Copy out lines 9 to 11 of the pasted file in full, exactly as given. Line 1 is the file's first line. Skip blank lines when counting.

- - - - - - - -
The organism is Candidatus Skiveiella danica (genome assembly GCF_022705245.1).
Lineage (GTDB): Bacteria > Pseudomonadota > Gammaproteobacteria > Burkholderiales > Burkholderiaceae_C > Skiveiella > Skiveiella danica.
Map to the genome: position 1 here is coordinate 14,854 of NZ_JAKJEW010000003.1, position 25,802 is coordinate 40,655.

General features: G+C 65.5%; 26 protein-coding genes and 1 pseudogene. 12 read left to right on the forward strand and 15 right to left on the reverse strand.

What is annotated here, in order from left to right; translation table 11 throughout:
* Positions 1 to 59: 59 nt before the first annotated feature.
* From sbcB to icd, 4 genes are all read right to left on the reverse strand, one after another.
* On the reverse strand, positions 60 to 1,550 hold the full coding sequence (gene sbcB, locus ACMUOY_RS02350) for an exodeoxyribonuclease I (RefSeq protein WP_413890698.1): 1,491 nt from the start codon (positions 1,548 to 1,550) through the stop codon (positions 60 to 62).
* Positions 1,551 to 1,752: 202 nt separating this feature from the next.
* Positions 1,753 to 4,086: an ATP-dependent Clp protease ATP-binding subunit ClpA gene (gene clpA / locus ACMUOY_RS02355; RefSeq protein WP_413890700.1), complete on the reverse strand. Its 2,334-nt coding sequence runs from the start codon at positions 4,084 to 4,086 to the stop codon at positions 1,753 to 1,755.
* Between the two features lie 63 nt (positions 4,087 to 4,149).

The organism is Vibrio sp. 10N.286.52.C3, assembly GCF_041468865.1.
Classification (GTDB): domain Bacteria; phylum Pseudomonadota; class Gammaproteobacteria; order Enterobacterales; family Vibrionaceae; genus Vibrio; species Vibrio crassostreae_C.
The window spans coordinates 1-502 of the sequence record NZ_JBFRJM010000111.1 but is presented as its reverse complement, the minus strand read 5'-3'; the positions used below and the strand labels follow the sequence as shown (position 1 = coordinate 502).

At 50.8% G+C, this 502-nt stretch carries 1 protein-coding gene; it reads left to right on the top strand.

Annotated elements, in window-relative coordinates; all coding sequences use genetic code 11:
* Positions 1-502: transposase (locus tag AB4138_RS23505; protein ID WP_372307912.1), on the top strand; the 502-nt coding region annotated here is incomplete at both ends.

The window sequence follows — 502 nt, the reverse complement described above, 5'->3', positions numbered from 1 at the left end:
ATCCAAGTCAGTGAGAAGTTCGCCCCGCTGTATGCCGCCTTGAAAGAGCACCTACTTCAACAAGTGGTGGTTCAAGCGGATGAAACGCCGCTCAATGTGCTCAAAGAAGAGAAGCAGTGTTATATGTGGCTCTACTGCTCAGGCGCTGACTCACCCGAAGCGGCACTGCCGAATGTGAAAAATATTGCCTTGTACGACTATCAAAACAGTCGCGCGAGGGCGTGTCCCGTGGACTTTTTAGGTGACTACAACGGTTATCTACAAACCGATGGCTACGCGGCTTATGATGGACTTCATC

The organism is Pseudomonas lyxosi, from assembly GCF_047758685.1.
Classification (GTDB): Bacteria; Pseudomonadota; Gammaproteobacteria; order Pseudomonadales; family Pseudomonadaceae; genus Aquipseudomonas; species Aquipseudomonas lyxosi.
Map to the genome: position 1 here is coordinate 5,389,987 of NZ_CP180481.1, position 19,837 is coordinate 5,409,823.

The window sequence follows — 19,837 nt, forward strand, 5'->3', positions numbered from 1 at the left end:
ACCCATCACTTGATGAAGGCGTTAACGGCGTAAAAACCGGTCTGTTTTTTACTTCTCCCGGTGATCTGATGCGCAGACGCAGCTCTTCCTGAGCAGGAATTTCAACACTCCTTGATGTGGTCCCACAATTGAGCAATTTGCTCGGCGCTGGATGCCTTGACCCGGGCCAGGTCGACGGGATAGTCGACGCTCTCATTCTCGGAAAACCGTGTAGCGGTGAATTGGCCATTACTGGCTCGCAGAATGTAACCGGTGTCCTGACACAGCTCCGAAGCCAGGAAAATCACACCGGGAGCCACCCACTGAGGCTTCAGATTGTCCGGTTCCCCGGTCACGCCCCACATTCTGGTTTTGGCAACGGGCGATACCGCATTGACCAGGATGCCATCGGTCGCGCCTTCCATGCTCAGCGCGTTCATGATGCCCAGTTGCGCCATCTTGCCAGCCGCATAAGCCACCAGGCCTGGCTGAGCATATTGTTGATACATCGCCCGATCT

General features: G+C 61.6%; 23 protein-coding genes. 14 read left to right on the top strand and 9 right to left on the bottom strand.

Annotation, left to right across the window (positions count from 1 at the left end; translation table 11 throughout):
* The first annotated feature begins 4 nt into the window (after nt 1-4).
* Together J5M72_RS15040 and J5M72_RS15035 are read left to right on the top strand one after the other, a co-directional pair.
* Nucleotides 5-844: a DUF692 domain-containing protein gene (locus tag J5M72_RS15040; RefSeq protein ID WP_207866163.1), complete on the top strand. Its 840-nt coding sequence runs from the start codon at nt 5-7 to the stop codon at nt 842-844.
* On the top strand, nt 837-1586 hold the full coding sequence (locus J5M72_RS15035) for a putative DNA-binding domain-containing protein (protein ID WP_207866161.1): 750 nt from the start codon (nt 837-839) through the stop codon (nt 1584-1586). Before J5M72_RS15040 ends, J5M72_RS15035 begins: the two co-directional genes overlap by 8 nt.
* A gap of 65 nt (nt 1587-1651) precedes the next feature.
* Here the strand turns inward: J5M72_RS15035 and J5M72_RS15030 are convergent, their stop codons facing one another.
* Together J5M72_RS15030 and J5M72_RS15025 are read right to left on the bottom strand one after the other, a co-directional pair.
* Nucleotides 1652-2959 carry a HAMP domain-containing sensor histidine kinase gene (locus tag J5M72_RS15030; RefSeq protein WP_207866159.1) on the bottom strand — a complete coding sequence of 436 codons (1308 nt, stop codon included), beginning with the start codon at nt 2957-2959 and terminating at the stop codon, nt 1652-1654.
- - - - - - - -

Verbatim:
* Positions 1,551 to 1,752: 202 nt separating this feature from the next.
* Positions 1,753 to 4,086: an ATP-dependent Clp protease ATP-binding subunit ClpA gene (gene clpA / locus ACMUOY_RS02355; RefSeq protein WP_413890700.1), complete on the reverse strand. Its 2,334-nt coding sequence runs from the start codon at positions 4,084 to 4,086 to the stop codon at positions 1,753 to 1,755.
* Between the two features lie 63 nt (positions 4,087 to 4,149).